In this case, the affidavit in support of the search warrant describes why the officers requested a no-knock search warrant. Miller had been seen with a handgun, and was suspected of having other guns within the house. The house to be searched contained surveillance cameras and monitors that provided an early warning to people located inside the house. Cocaine and marijuana are controlled substances that are easily destroyed. Based on that evidence, the judge who issued the "no-knock" warrant was well within his discretion to conclude that knocking either might be dangerous or inhibit the effective investigation of this drug crime by allowing for the destruction of contraband evidence. See Richards, 520 U.S. at 394.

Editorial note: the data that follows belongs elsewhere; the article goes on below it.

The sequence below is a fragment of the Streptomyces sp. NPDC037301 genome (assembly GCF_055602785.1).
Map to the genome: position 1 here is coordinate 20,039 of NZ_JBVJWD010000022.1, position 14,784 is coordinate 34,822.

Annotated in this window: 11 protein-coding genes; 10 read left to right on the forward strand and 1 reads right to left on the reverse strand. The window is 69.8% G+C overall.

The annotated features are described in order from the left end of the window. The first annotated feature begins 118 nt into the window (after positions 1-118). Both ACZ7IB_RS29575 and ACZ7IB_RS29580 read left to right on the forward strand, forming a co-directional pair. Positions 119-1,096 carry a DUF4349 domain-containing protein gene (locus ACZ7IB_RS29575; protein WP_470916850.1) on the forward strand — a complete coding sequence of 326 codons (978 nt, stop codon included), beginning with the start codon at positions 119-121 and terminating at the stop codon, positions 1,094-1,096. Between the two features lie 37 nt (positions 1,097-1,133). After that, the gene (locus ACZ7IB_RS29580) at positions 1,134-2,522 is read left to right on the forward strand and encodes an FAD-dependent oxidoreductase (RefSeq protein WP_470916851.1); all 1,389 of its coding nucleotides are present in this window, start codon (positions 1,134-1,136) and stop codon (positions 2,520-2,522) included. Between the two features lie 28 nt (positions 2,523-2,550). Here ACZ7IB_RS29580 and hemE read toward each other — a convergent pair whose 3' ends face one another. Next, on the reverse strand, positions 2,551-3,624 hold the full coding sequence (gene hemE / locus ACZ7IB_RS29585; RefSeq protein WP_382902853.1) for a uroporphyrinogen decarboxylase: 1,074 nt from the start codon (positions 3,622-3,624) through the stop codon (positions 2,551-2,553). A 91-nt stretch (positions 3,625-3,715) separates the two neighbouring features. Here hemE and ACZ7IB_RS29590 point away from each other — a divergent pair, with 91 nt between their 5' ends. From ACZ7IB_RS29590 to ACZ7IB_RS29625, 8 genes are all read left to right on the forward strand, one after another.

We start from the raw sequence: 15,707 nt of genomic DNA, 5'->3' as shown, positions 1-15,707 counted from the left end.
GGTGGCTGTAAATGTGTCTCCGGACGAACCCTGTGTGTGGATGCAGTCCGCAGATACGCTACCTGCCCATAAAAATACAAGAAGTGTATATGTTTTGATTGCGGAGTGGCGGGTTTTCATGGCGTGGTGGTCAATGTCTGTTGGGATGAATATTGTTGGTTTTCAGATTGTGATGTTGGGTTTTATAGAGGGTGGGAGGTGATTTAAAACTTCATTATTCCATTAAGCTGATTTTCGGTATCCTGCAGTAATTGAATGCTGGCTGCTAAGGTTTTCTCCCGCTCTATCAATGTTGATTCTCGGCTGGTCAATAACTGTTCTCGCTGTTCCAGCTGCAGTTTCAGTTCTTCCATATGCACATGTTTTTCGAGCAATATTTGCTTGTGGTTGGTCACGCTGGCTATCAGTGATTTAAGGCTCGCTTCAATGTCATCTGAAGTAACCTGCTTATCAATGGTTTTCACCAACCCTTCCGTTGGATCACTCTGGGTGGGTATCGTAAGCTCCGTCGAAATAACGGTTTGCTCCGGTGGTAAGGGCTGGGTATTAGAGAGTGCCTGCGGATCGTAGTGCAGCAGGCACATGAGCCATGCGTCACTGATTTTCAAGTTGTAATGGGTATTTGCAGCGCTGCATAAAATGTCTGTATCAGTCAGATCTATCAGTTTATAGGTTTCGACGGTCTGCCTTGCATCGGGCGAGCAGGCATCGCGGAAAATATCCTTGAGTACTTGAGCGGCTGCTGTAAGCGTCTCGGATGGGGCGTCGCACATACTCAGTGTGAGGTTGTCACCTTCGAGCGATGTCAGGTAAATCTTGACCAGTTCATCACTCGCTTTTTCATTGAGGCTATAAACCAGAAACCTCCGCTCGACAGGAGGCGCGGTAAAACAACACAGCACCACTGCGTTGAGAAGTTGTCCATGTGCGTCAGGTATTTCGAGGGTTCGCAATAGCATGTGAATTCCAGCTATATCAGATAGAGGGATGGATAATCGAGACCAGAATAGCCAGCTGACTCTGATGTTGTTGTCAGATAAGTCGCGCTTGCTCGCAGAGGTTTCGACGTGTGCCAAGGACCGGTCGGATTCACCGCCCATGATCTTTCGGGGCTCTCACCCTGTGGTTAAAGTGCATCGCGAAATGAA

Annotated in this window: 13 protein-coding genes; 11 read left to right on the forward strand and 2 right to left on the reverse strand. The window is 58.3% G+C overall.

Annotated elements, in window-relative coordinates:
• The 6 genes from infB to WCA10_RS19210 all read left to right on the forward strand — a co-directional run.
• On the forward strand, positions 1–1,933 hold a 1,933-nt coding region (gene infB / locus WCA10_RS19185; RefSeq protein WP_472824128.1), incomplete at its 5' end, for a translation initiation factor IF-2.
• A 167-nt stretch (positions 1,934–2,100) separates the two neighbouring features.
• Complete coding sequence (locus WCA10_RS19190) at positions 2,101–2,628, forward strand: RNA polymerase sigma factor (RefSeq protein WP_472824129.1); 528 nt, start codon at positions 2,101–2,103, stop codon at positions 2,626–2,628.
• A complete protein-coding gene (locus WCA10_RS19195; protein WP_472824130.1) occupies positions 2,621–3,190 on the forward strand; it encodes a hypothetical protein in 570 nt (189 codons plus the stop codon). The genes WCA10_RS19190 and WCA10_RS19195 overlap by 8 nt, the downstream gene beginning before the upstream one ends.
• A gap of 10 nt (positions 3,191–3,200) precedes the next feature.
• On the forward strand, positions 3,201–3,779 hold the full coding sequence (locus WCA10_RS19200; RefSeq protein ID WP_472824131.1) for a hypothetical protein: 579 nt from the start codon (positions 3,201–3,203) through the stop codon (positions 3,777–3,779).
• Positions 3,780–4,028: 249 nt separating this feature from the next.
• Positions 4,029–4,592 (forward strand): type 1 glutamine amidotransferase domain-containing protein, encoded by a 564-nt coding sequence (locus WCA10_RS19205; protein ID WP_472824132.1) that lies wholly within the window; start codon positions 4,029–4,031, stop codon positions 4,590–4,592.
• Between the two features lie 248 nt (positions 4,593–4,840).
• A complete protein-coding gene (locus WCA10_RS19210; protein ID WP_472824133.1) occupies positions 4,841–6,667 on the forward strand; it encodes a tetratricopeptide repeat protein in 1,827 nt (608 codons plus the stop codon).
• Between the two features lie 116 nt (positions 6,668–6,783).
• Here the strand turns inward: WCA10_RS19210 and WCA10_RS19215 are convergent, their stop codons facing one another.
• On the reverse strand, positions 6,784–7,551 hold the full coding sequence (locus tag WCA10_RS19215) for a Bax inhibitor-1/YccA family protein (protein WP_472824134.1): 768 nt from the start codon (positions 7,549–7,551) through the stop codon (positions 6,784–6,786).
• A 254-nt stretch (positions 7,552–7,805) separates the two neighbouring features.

Miller also challenges the affidavit on the grounds that it is silent "as to the date, time and place" the Agent met with the cooperating individuals. (Doc. 91, p. 8). Miller further contends the affidavit relies "solely upon the opinion of Agent Alfred Carter that a no-knock search warrant was necessary, " (Doc. 91, p. 9) and generally "lacks objective evidence to establish probable cause to believe that illegal narcotics and firearms were possessed by the Defendant inside the residence at 265 Miller Road in Burnt Corn, Alabama." (Doc. 91, p. 10). The evaluation of a search warrant based upon informant information involves an inquiry into the "totality of circumstances" presented in the supporting affidavit. United States v. Figueroa, 720 F.2d 1239, 1243 (11th Cir. 1983). Given the traditional deference to a magistrate's decision that ...